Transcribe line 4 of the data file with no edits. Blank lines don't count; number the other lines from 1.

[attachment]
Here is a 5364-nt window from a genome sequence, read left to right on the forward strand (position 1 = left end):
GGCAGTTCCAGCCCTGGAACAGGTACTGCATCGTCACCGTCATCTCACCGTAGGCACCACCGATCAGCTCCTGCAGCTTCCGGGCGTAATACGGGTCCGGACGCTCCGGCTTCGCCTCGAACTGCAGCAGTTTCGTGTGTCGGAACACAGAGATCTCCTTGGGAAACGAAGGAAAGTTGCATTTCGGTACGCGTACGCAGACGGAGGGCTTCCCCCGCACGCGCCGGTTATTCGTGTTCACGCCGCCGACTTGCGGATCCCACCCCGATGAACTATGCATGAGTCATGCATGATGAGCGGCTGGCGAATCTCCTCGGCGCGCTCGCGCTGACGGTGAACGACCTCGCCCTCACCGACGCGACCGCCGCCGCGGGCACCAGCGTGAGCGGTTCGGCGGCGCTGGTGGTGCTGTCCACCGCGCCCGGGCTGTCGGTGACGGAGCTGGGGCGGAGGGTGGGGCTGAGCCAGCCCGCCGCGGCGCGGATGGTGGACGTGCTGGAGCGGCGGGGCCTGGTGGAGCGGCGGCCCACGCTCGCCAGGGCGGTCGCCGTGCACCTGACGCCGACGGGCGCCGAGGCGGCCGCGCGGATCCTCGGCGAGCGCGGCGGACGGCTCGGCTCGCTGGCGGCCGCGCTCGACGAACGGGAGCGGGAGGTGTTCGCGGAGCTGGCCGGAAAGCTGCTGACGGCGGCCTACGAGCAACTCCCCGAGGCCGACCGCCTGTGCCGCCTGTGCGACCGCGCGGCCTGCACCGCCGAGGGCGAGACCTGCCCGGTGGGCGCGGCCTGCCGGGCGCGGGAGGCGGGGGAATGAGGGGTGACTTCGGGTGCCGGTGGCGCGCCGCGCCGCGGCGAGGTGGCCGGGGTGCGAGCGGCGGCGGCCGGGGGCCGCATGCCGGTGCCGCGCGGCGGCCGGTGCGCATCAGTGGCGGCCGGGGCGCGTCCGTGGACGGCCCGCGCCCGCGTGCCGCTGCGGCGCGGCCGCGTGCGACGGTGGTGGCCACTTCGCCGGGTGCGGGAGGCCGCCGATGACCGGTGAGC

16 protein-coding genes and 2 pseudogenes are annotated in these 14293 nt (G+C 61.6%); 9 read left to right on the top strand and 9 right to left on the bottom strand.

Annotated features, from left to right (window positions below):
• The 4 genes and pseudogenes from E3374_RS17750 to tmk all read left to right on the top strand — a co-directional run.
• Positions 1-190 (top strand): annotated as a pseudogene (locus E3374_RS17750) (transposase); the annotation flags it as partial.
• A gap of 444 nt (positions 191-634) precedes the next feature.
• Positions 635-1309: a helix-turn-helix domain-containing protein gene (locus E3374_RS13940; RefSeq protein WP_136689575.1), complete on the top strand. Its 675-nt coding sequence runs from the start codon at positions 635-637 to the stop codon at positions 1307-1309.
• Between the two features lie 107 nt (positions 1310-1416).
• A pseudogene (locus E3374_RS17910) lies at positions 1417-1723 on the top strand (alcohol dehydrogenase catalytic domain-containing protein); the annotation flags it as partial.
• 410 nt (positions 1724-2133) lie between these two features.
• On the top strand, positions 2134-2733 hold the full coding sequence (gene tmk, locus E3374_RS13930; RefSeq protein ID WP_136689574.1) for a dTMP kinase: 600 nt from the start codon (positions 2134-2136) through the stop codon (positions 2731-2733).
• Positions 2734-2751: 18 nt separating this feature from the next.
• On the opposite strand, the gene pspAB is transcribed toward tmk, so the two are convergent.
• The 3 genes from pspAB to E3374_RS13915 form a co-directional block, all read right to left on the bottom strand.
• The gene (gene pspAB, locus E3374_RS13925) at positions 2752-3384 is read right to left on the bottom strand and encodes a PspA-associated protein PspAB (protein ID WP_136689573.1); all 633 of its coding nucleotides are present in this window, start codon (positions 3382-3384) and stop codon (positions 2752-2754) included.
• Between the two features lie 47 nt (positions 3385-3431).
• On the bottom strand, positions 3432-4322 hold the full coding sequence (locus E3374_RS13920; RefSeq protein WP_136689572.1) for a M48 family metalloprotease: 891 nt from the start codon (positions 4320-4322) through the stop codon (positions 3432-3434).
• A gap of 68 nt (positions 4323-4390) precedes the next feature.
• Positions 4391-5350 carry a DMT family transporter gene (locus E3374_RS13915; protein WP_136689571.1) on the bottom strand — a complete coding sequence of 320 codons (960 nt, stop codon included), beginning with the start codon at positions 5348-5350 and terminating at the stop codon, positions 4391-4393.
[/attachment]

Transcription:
Annotated features, from left to right (window positions below):